- Processed Food: This is going to be tough being that I’m not that great of a cook. However, eliminating processed foods are a must for me. I’ve struggled with my weight my entire adult life. And I’ve known the key to true lasting success for a long time. But asking me to give up my prepackaged easy vegan meals is like asking me to give up a kidney. But I’m almost 40 years old, and I should have done this like 20 years ago. I’m nearing the stage of life when most of my relatives have gotten diabetes and started taking high blood pressure medications. If I don’t act fast, that could be me; spending vacation money on medications, having to inject myself with needles in the stomach, checking my blood sugar 3 times a day. God knows, I don’t want that for my life. I want to remain young and healthy and mobile for as long as possible. I know what I should do, it’s just a matter of saying “NO” to the things that are not good for me. I feel like I still look pretty good for being 38 years old, and I desperately want to turn back the hands of time, or at least stop them in their tracks. Besides, during the times of my life when I’ve been able to cut out the processed foods for 1-2 months at a time, the results were amazing. In a short span of time, I would lose weight, my skin would clear, my energy would increase, my mood would increase, and my body felt great. I didn’t need as much sleep and I wouldn’t get sick if a juiced at least once per day. This is the type of vitality I want to carry into my forties and fifties. I don’t ever want a bad habit to keep me from enjoying life. I know for some, eating tasty foods are a part of enjoying life, and I agree, but when it starts to affect your health, and your quality of life is drastically altered, when is it time to give it up in-part or in-whole? For me, moderation doesn’t work. And processed foods are made to be addictive so consumers will continue spending their money. Which leads me to the next thing I’m leaving behind…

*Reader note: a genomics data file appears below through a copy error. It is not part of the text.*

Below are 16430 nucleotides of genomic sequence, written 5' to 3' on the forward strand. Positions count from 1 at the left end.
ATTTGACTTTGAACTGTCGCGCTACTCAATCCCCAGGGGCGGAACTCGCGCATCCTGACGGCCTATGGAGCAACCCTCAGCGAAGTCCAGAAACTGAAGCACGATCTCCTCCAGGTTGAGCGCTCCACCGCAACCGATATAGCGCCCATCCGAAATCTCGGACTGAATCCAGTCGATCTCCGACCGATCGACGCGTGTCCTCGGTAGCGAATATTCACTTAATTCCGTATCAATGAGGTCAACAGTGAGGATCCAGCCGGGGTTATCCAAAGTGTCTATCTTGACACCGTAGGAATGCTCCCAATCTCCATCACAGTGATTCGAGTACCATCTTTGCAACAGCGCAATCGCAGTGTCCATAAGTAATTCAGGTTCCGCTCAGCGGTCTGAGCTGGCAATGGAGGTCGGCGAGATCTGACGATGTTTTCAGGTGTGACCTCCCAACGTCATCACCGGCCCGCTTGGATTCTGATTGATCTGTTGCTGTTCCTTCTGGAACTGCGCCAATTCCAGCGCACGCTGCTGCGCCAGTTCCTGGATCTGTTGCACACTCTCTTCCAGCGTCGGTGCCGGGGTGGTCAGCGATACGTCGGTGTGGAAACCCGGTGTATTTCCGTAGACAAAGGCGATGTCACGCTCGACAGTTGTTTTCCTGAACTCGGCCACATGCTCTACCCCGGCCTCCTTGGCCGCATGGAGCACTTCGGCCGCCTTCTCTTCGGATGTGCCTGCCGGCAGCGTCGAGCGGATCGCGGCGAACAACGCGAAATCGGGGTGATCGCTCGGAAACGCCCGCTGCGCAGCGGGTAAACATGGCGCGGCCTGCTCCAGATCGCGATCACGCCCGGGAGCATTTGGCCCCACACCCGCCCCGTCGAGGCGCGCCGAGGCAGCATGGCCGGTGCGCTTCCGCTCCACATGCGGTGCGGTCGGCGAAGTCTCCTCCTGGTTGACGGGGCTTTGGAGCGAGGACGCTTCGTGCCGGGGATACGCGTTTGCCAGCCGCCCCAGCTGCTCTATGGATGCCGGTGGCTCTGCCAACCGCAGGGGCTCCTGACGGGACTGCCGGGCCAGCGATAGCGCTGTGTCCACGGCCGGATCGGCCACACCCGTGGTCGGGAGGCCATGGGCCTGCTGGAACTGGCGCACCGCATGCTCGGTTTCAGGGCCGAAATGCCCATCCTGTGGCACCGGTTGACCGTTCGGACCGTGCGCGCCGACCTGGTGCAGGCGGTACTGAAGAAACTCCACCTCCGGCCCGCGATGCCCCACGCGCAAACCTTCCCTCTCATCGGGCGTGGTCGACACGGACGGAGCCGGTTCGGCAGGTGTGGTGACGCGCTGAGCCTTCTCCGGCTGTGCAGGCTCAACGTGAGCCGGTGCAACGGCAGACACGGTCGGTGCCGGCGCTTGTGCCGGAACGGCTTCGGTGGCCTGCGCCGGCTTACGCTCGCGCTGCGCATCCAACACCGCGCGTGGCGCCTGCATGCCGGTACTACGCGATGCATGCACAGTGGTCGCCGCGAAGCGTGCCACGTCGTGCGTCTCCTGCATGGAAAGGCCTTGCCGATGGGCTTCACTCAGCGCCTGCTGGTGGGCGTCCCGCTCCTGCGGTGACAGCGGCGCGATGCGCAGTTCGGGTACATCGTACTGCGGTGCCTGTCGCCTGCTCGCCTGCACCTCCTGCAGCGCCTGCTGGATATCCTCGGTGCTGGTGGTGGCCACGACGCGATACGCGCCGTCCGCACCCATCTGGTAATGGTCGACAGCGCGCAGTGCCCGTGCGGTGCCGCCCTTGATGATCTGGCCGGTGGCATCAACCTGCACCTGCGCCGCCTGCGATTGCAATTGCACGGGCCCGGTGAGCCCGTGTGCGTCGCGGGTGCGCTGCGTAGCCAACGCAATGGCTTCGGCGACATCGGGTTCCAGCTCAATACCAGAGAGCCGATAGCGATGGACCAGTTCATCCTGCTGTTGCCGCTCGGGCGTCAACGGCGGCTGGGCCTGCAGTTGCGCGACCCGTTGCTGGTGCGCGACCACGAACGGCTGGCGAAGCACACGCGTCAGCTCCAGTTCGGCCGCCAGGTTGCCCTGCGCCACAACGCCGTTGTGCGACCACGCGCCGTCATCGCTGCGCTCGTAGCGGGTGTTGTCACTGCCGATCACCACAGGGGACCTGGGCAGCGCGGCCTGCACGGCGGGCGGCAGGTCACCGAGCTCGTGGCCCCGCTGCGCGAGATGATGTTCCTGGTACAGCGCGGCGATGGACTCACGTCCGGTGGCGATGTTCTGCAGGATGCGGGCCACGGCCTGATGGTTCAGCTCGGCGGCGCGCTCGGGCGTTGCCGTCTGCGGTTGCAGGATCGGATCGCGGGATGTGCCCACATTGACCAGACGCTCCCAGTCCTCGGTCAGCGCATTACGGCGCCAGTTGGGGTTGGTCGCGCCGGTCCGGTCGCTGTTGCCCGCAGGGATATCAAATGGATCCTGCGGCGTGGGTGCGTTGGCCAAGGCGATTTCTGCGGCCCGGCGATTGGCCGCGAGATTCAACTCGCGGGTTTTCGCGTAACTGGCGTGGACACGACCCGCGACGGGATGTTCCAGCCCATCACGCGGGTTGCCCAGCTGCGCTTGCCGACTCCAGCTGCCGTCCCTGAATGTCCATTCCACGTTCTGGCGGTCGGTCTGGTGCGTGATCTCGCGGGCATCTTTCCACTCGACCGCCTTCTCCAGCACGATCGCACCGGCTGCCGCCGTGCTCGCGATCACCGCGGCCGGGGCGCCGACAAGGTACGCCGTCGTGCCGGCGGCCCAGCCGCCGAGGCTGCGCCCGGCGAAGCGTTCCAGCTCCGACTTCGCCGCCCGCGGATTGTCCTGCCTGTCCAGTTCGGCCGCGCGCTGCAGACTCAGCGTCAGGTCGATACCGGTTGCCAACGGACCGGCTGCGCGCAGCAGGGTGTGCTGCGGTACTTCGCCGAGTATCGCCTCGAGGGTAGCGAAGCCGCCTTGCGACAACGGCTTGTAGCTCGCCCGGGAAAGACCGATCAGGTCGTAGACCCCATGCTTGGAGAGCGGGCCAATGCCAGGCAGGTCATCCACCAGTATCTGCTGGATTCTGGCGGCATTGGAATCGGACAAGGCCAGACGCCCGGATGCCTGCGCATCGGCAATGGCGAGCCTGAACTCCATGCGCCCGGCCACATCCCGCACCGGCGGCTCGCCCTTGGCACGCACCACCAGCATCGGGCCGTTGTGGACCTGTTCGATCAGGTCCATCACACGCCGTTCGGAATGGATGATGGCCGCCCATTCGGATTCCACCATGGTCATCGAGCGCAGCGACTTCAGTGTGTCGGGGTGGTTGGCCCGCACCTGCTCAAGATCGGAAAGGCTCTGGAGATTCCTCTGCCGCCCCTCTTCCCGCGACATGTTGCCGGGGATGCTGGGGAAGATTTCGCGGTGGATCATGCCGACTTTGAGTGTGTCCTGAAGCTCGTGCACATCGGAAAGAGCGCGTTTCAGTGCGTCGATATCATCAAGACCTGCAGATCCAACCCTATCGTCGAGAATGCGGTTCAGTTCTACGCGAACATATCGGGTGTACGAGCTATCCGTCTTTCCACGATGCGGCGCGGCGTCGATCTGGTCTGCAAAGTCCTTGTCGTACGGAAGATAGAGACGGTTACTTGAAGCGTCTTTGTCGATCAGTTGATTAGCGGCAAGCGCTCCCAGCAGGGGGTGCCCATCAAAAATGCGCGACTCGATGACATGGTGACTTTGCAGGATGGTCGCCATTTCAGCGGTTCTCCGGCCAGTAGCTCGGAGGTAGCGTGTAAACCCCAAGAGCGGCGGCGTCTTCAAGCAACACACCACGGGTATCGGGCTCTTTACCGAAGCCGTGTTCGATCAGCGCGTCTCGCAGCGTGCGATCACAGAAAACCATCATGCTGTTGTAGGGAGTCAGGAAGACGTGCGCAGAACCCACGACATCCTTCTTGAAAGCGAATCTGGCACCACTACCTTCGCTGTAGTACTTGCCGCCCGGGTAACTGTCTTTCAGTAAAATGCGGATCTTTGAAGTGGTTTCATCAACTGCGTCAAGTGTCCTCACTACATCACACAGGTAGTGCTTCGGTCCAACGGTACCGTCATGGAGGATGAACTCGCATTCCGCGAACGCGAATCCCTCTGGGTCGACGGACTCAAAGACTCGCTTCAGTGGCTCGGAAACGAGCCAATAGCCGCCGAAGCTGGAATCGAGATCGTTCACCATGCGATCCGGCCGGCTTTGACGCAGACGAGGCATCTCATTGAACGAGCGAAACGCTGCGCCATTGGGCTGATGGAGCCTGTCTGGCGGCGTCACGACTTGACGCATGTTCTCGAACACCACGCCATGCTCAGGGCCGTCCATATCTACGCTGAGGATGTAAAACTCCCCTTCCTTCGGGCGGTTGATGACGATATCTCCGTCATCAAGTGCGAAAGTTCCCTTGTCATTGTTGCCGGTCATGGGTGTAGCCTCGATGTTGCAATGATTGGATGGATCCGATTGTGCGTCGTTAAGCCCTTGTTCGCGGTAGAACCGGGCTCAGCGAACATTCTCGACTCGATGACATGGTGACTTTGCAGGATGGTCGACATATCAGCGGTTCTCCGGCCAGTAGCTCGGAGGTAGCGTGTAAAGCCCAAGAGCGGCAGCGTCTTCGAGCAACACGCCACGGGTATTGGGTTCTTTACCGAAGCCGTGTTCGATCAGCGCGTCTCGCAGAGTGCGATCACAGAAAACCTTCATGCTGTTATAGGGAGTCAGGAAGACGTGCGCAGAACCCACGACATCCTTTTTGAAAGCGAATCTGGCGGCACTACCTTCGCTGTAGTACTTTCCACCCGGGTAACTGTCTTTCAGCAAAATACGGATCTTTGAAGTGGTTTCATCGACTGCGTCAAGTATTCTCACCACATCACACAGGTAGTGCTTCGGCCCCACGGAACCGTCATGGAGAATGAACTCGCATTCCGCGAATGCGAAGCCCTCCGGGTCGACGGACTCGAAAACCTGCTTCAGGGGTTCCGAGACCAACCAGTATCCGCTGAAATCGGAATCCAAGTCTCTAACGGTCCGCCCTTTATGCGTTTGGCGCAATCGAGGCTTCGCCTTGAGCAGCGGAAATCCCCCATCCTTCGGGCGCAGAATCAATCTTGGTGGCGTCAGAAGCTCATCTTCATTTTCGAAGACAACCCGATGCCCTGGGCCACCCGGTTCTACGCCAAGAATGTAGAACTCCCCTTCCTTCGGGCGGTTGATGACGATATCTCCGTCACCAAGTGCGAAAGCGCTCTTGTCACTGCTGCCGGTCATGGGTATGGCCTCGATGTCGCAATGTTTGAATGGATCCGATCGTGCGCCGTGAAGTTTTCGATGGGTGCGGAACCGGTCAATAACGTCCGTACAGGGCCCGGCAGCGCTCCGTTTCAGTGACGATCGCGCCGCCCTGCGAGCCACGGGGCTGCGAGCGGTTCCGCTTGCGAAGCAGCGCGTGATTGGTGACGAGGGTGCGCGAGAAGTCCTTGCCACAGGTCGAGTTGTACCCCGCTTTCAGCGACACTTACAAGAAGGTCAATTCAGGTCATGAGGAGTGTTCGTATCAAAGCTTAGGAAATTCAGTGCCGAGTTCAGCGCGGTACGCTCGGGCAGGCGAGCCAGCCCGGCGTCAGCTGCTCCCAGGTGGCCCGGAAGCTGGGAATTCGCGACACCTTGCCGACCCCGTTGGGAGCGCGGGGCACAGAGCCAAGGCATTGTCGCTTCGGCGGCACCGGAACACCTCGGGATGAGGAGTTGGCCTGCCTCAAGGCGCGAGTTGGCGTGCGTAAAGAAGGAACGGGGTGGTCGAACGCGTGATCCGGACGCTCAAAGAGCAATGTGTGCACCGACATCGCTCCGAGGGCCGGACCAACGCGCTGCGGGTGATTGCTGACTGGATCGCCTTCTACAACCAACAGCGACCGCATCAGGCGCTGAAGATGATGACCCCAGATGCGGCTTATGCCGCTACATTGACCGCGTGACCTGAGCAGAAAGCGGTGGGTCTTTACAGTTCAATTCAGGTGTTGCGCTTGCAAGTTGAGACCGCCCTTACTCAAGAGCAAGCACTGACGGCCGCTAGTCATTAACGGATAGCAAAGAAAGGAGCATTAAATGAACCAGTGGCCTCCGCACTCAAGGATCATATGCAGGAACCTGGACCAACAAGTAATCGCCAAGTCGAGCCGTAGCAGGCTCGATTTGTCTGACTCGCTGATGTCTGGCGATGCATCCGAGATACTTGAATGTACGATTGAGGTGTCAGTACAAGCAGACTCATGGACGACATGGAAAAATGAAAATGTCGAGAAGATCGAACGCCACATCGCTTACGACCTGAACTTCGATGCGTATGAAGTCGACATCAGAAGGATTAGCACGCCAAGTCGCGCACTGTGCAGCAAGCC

- Consumerism: Sure, I’m still going to buy stuff, but I can choose to increase my spending power when I make wise and informative decisions about everything I choose to purchase. Everywhere we turn, there is a large corporation trying to get us to spend our hard-earned dollars. We’re inundated with advertisements, walking salesmen, commercials, and “deals” at every turn. It’s gotten to the point where we feel like we need to buy certain things. We feel like we need to have cable, which we don’t, yet we spend hundreds of dollars on it every month. Even though, we’ll healthier and more productive without it. And as discussed earlier, most of what we are paying for are commercials convincing us to spend more money. Then there’s the monthly alarm bill, the house phone and the cell phone, the house full of furniture, a different outfit for every occasion, and the expensive car with the 5-year payment. And who doesn’t have a junk drawer full of “junk” that you bought and didn’t really need. Or, ladies, the bathroom closet full of hair products and body products that you bought because you saw it on an infomercial and they said it would make your skin glow, only it didn’t. And how about those sales. They say if you buy two somethings, you would get the second something for $2 off. But you know you just came to buy the one something because that’s really all you need. But you let the cute sales guy talk you into buying the second something, and then when you leave out the store, not feeling empowered, not feeling disciplined, not feeling good about your purchase. Or how about these $700 cell phones we purchase because they now break the payment down into 26 payments of $25, so now you feel like you can afford it. But why do we need $700 cell phones just to text our friends and post Instagram pics? Not to mention the countless amounts of processed food we have stored in our cabinets, that not only blow our budget, but our waistlines too. And why do we buy birthday cards and a gift, when we know, most people only really care about the gift. From now on, I am going to be smart when it comes to my money, really smart. If I can’t buy the car outright, then I will get one that I can actually afford. I will never again make payments on a phone, I will only buy products that I have researched thoroughly or that I know are good from personal experience. I refuse to be a common consumer anymore. Instead of making others’ rich, I will invest in my own wealth. Using my money wisely, and for things that will truly bring me joy, like traveling, and hobbies, and savings. I don’t need a house full of stuff, in fact, the less stuff the better, which brings me to the last thing that I’m leaving behind.